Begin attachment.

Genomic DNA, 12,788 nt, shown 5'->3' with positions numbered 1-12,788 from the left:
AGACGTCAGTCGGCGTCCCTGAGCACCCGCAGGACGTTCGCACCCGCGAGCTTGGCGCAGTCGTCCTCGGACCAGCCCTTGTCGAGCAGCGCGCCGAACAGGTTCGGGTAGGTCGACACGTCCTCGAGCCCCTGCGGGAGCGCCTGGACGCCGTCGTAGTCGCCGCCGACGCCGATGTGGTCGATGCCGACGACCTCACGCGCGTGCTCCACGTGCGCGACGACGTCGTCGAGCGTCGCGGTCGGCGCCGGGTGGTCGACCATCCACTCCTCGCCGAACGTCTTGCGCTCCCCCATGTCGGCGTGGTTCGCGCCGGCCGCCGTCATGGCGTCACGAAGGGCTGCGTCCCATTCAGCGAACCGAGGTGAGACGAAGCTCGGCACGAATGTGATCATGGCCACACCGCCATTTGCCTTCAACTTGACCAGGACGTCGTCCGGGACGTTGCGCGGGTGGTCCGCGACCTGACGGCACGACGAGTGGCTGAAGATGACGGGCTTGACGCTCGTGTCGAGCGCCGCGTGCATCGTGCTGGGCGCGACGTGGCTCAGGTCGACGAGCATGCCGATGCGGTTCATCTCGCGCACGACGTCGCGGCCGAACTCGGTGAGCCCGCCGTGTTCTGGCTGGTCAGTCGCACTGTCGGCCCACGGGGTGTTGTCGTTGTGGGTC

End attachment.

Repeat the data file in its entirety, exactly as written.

Genomic DNA, 12,788 nt, shown 5'->3' with positions numbered 1-12,788 from the left:
AGACGTCAGTCGGCGTCCCTGAGCACCCGCAGGACGTTCGCACCCGCGAGCTTGGCGCAGTCGTCCTCGGACCAGCCCTTGTCGAGCAGCGCGCCGAACAGGTTCGGGTAGGTCGACACGTCCTCGAGCCCCTGCGGGAGCGCCTGGACGCCGTCGTAGTCGCCGCCGACGCCGATGTGGTCGATGCCGACGACCTCACGCGCGTGCTCCACGTGCGCGACGACGTCGTCGAGCGTCGCGGTCGGCGCCGGGTGGTCGACCATCCACTCCTCGCCGAACGTCTTGCGCTCCCCCATGTCGGCGTGGTTCGCGCCGGCCGCCGTCATGGCGTCACGAAGGGCTGCGTCCCATTCAGCGAACCGAGGTGAGACGAAGCTCGGCACGAATGTGATCATGGCCACACCGCCATTTGCCTTCAACTTGACCAGGACGTCGTCCGGGACGTTGCGCGGGTGGTCCGCGACCTGACGGCACGACGAGTGGCTGAAGATGACGGGCTTGACGCTCGTGTCGAGCGCCGCGTGCATCGTGCTGGGCGCGACGTGGCTCAGGTCGACGAGCATGCCGATGCGGTTCATCTCGCGCACGACGTCGCGGCCGAACTCGGTGAGCCCGCCGTGTTCTGGCTGGTCAGTCGCACTGTCGGCCCACGGGGTGTTGTCGTTGTGGGTC